Info Packet #1: The Atomic Bombing of Hiroshima
Interactive Digital Archive Map of Hiroshima
This cutting edge tool was created by Prof. Hidenori Watanave who is currently a visiting professor at Harvard University. His website enables the user to travel around Hiroshima and click on icons that produce testimonies, videos and pictures from the atomic bombing. This website also allows the user to move forward and back in time, enabling the user to compare Hiroshima before the bomb, shortly after the bomb and its current state. The sheer number of testimonies and archival material collected in one place and presented so artistically is both powerful and informative.
Click HERE to view the Hiroshima Digital Archive.
This website can take a bit of time to load, please be patient!
Sadako and the Thousand Paper Cranes
Perhaps the most famous story from the bombing of Hiroshima is Sadako and the Thousand Paper Cranes. Sadako was close to the atomic bomb when it dropped in 1945. Although she survived that day, she contracted leukemia from the long term effects of the bomb nine years later. Inspired by the Japanese folk saying that anyone who has the determination to fold 1000 paper cranes will be granted a wish, Sadako began folding cranes in her hospital bed. Sadako succumbed to her cancer after folding 600+ cranes. Her classmates folded the remaining 300+ cranes for Sadako. Sadko’s courageous struggle against her illness still inspires thousands who decorate her statue in Hiroshima Peace park with paper cranes every year.
Click HERE to see Sadako’s story
Hibakusha is the Japanese term for survivors of the atomic bombing. Please find below three stories or testimonials.
We will meet Horie Soh at the World Friendship Center during our first day in Hiroshima. Soh -san’s powerful, emotional testimonial combined with this optimistic outlook and sincere wishes of peace has been one of the highlights of our program since 2016
Please click on the link below to read Soh San’s testimonial of what he experienced on August 6, 1945.
It is estimated that over 20,000 Koreans were killed by the atomic bombing of Hiroshima. During the years after the bombing, many Korean hibakusha struggled to gain government recognition as victims of the atomic bomb. During the program, we will meet Jongkeun Lee who was 16 years old when the bomb dropped. We will hear his extraordinary story of survival on the days following the bombing, as well as his lifelong struggle against discrimination as both a hibakusha and a Korean living in Japan.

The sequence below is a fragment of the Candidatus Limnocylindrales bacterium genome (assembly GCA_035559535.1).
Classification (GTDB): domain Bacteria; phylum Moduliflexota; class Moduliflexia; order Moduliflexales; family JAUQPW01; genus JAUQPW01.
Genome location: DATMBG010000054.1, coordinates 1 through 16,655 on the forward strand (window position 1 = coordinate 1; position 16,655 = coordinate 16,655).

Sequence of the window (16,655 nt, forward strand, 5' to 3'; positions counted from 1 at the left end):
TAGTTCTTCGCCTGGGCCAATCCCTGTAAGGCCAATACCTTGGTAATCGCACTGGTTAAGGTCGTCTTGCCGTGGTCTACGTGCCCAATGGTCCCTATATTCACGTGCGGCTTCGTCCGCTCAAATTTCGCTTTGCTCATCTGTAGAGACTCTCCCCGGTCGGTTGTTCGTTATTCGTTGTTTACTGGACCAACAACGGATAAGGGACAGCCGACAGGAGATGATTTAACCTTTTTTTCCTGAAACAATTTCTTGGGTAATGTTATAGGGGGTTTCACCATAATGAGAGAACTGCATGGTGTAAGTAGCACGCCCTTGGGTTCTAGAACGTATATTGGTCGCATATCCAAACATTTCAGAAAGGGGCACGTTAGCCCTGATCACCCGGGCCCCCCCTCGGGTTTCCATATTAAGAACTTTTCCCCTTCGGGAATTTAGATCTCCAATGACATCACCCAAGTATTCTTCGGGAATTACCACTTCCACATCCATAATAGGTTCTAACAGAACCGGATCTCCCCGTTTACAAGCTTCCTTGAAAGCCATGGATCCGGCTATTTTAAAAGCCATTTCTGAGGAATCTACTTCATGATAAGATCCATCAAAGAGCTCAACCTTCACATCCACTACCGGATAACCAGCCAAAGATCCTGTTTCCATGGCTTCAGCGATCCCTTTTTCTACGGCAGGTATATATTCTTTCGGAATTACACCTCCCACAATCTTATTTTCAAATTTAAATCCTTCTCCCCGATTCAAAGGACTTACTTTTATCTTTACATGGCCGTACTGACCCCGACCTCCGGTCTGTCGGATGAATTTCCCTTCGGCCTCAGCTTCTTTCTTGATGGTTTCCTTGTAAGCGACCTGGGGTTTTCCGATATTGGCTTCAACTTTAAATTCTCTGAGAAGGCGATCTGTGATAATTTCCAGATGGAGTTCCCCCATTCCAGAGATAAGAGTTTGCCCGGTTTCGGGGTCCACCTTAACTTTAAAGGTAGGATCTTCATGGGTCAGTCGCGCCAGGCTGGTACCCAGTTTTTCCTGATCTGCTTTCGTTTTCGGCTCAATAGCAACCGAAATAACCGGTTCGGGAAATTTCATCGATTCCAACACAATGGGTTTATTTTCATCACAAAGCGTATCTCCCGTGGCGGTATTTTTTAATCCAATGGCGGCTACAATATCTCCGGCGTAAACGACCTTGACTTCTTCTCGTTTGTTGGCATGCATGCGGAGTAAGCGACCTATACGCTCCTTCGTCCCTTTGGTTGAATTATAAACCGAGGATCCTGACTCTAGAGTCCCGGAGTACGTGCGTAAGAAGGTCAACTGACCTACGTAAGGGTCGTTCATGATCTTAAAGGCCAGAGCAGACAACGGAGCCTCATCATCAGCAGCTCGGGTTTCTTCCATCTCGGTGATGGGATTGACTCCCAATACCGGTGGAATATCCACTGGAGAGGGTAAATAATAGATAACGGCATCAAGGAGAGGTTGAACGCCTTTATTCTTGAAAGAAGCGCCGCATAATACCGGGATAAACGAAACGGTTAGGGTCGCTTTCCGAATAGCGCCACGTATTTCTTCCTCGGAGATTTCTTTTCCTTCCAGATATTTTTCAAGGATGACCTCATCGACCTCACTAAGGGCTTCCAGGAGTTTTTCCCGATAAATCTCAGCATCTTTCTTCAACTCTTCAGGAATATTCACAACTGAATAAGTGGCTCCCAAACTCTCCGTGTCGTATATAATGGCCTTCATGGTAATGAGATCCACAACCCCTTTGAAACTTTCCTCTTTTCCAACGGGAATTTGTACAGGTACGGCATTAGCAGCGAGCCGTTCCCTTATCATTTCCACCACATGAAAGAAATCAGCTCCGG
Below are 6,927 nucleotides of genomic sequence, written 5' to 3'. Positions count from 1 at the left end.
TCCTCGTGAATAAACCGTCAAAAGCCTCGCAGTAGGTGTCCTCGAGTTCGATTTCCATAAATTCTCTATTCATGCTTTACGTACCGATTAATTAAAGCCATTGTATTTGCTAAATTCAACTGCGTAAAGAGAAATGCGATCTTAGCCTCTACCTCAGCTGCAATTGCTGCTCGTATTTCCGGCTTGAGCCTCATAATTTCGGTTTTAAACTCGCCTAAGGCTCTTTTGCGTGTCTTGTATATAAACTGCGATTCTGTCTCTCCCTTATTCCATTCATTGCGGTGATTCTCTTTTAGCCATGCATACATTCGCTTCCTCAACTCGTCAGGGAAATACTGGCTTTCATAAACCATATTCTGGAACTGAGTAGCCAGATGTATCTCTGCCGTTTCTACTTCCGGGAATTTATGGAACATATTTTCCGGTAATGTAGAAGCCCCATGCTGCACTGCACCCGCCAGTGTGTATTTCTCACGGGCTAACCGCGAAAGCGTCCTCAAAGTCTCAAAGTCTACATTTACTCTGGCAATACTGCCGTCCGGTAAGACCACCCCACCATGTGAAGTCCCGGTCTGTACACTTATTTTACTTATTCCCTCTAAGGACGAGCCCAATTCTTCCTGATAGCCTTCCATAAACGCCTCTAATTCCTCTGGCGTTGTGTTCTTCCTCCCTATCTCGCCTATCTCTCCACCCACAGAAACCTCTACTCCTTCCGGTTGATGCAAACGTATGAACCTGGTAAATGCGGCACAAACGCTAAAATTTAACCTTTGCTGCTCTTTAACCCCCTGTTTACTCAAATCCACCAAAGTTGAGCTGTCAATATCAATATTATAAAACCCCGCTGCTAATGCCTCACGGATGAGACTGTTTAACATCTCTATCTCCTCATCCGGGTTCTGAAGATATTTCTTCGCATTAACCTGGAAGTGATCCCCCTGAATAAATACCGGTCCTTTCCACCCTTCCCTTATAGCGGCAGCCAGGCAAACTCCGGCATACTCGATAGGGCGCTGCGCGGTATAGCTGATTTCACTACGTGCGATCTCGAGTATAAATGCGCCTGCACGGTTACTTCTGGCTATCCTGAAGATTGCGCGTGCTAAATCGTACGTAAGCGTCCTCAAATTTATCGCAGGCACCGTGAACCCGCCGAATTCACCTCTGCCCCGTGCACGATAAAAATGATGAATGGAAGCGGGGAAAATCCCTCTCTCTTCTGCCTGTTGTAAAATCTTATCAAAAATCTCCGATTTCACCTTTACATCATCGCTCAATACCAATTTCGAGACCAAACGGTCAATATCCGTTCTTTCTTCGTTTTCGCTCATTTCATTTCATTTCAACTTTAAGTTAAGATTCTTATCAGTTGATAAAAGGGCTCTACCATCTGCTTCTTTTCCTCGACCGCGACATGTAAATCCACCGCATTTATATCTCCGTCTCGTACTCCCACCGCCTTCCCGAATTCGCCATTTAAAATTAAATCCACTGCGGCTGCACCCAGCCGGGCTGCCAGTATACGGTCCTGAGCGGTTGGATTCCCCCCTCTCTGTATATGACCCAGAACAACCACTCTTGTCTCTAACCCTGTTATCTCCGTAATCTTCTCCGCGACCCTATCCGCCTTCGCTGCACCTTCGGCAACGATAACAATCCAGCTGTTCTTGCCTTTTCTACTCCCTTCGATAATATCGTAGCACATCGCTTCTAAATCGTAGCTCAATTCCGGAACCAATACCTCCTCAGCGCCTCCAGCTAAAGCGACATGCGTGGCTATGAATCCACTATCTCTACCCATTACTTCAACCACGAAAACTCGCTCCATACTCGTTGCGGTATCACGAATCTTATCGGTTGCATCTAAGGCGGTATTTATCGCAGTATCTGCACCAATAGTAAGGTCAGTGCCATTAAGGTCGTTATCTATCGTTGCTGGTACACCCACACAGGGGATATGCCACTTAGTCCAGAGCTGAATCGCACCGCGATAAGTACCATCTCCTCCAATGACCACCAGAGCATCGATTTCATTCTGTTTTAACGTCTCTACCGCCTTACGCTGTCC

Please click on the link below to view a NHK story about Lee-san.
Click HERE to view this NHK news story
Junko Kayashige has traveled throughout the world, including the US, Egypt and numerous European countries to tell others what happened on August 6, 1945. I met this extraordinary woman in 2016 and I hope you will have the opportunity to meet her during the Oleander Initiative as well. Her testimonial can be viewed through the link below.
Paper Lanterns Film
In the summer of 1945, the United States dropped two atomic bombs on Japan. On August 6th, “Little Boy” was dropped on Hiroshima, and three days later, “Fat Man” was dropped on Nagasaki. Hundreds of thousands of people were killed. What few people know is that 12 American POWs were on the ground in Hiroshima, 1,300 feet from ground zero. Two of the twelve Americans were Normand Brissette of Lowell, Massachusetts, and Ralph Neal, of Corbin, Kentucky.
On that same early August morning, a young Japanese boy, Shigeaki Mori, would witness the explosion. He would survive that day, but his life would be changed forever. Mr. Mori would go on to document the events of that day and the thousands that were lost. Through his research, he would find evidence of the 12 American POWs, and would spend over 35 years tracking down their stories. Not as enemies, but as humans that suffered in one of history’s most tragic events. To honor them, like all the others who suffered as victims that day, he worked tirelessly to track down each family and try to give some closure and even solace by letting them know what happened. And to have each airman recognized at the Hiroshima Peace Museum, named as victims of the atomic blast. What would drive this man to spend so much time and effort to recognize them? To reach out to their families and provide comfort. And often closure.
And that is exactly what Shigeaki Mori did. Normand and the other Americans were just some of the over 100,000 people that died following the bombing. Normand shared the same fate as the Japanese. His story is their story. But one man has stood up to give the 12 their voice. One man looked at them not as just as a symbol of those that had dropped the bomb, but as victims. They were sons, brothers, husbands and fathers. And they deserved to be treated as such. No matter what uniform they wore. That is Shigeaki Mori’s legacy.
“Paper Lanterns” is a film about the true story of Normand Brissette, Ralph Neal, and Mr. Mori’s struggle to account for their story in the years and decades that followed the end of World War II. This story is about them. The horrors they witnessed. The families that struggled to find the truth, and one man’s effort to give them the gift of closure. It’s about the humanity and compassion shown by those who were in the heart of the destruction. The generation that lived through these events are dying away. They don’t want anyone to forget their loved ones and the sacrifices they made. They want to strive for peace, compassion and a world free of nuclear weapons. They want us to never forget their story.
Mr. Mori with President Obama during his visit to Hiroshima in 2016
Please use the password emailed to you to access this movie